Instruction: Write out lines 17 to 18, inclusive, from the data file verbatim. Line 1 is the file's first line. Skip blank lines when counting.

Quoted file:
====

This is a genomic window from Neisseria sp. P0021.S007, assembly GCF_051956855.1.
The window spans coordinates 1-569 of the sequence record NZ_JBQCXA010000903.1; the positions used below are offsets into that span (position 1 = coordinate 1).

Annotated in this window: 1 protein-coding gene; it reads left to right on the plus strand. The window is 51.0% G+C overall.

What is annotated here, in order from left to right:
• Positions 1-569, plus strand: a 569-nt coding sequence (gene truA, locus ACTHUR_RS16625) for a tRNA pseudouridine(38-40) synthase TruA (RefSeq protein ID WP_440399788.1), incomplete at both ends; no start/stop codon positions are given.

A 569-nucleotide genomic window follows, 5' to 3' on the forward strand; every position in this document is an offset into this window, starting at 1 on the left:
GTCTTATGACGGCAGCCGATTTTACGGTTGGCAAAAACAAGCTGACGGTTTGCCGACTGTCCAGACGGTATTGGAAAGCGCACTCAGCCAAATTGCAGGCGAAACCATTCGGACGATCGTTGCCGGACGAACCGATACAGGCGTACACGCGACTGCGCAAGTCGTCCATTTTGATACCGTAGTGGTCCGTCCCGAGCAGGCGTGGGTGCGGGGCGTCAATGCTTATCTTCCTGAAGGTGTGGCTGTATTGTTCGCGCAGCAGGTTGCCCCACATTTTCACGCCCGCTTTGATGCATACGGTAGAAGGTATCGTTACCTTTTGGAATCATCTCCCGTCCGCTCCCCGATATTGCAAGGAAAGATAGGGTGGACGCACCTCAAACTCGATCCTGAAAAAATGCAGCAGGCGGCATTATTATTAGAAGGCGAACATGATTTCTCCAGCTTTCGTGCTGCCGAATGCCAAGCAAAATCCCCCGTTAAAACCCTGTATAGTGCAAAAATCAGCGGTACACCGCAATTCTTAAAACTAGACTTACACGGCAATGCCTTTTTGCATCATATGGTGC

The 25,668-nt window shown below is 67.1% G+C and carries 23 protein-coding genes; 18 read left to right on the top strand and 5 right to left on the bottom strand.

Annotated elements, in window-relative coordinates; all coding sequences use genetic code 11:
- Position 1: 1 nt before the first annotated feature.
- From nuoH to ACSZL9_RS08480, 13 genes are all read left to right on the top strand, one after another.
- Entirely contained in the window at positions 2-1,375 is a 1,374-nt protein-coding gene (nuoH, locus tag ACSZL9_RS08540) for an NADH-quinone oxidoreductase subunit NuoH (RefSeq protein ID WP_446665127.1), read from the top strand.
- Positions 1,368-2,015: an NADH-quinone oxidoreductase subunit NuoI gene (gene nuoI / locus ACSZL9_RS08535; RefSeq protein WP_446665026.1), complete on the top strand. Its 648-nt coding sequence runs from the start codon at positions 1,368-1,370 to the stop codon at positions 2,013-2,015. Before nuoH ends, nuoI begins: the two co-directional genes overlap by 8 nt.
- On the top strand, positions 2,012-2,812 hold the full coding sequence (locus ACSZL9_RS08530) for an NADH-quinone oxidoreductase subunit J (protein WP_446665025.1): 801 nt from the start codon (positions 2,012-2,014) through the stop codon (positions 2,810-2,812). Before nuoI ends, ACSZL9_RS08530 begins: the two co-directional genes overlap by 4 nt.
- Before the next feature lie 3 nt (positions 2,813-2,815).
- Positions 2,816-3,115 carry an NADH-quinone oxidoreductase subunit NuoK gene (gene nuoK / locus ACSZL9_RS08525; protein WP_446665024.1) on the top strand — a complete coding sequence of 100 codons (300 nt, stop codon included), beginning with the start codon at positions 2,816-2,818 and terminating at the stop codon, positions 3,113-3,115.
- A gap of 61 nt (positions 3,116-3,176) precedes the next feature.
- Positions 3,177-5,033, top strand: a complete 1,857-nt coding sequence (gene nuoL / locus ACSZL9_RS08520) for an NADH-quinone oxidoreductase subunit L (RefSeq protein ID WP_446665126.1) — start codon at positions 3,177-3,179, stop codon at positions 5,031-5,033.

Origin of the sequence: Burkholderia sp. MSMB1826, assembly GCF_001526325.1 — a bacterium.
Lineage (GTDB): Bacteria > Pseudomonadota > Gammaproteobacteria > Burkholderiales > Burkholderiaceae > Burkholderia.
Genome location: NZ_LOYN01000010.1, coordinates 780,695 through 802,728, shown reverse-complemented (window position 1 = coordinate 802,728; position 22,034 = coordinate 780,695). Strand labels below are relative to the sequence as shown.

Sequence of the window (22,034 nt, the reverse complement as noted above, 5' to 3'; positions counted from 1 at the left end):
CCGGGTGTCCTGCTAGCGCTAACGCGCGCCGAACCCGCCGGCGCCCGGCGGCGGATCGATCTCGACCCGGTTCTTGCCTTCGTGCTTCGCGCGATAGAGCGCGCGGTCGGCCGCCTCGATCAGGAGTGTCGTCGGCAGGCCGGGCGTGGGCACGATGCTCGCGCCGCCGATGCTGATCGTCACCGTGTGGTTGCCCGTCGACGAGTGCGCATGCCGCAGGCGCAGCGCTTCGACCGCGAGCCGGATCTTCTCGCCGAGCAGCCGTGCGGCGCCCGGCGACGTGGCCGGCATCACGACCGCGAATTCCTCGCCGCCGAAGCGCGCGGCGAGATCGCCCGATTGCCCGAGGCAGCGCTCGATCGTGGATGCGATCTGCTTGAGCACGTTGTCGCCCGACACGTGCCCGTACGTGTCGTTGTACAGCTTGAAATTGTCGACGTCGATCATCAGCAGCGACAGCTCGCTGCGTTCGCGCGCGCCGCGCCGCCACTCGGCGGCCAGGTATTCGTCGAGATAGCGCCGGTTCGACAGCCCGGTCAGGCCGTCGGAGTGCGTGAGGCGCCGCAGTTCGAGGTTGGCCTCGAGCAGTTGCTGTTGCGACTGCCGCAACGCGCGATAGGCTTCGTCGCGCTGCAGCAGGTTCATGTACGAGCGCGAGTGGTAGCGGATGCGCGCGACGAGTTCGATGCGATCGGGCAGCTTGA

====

- A gap of 61 nt (positions 3,116-3,176) precedes the next feature.
- Positions 3,177-5,033, top strand: a complete 1,857-nt coding sequence (gene nuoL / locus ACSZL9_RS08520) for an NADH-quinone oxidoreductase subunit L (RefSeq protein ID WP_446665126.1) — start codon at positions 3,177-3,179, stop codon at positions 5,031-5,033.